“Yes, that’s it! Have you noticed it was these events which brought you both here today to strengthen your relationship. So, those annoying behaviours of your parents are still serving you both today. And, I’ll bet you can come up with lots of other examples. Do you see the point here…each of our life experiences has a special value to us?” I asked them both.
“I thought events were either good or bad, a success or failure?” Fiona commented.
“But, you’re saying every experience is both bad and good, a failure and a success.” Frank paraphrased.
“Yes, that’s the natural system reflected in all of our hard sciences like physics, chemistry, biology , astronomy and so on.” I said.
“The degree of one’s emotions varies inversely with one’s knowledge of the facts.” – Bertrand Russell, philosopher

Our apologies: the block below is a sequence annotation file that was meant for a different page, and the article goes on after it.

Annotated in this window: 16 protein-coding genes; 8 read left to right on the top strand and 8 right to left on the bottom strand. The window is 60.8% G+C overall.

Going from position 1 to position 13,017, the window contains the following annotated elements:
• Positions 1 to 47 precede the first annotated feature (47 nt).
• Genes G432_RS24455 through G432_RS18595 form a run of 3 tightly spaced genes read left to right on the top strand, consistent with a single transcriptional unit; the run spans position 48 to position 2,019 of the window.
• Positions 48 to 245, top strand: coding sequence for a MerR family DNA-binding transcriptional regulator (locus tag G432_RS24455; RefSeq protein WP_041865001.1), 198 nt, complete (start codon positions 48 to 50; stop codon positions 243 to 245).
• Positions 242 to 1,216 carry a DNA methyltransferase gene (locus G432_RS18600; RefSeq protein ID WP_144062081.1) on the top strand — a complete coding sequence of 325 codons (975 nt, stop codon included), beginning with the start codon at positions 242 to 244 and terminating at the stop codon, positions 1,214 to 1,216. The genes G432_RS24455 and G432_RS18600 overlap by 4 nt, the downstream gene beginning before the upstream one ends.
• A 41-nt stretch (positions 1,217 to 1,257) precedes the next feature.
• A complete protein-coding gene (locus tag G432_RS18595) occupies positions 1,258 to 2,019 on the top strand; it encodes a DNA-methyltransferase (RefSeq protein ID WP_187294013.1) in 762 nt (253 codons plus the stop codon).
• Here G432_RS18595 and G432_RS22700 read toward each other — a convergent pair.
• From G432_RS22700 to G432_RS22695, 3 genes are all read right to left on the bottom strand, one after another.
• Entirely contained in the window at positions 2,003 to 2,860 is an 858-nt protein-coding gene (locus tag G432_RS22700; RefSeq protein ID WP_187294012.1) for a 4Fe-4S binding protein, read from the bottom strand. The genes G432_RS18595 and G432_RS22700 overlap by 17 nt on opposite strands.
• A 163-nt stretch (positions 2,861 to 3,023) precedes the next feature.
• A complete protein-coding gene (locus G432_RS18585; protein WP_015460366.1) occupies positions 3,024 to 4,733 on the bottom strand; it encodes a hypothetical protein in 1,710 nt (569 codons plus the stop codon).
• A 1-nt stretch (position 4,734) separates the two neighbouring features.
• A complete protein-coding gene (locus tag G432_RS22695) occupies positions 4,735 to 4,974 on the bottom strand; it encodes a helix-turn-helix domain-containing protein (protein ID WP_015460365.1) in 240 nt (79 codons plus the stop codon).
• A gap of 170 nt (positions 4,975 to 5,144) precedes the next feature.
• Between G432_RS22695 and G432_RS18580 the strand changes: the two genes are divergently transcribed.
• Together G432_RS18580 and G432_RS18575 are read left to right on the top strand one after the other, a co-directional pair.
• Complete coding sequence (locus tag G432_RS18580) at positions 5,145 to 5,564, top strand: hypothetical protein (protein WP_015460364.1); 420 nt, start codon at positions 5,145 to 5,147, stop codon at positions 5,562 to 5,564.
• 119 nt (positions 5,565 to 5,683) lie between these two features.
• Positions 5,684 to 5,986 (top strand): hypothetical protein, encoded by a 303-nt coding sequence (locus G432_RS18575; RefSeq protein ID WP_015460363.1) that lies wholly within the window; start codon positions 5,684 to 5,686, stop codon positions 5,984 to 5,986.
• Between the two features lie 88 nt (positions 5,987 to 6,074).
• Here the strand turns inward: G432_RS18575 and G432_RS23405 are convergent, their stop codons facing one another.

“Luckily for me I had the dad I did, otherwise I might not be who I am today…”
“Then we need to figure out how my feeling devalued by my mom as a kid and Frank feeling controlled by his dad as a kid, also helped us at that time in our life…is that where we need to go next, Ken?” she said.
“Yes Fiona! That is it exactly! That’s very insightful of you! Are you both ready to do that?” I asked them.
“I certainly am!” Fiona replied, quickly.
“Me too!” echoed Frank.
And that was where we focused our work. It didn’t take very long. They were both open and eager to put the pieces of their past together in a way that respected them and the people involved. Fiona was able to connect her perception of not being valued by her mother to her high value on self confidence, empowerment and ambition.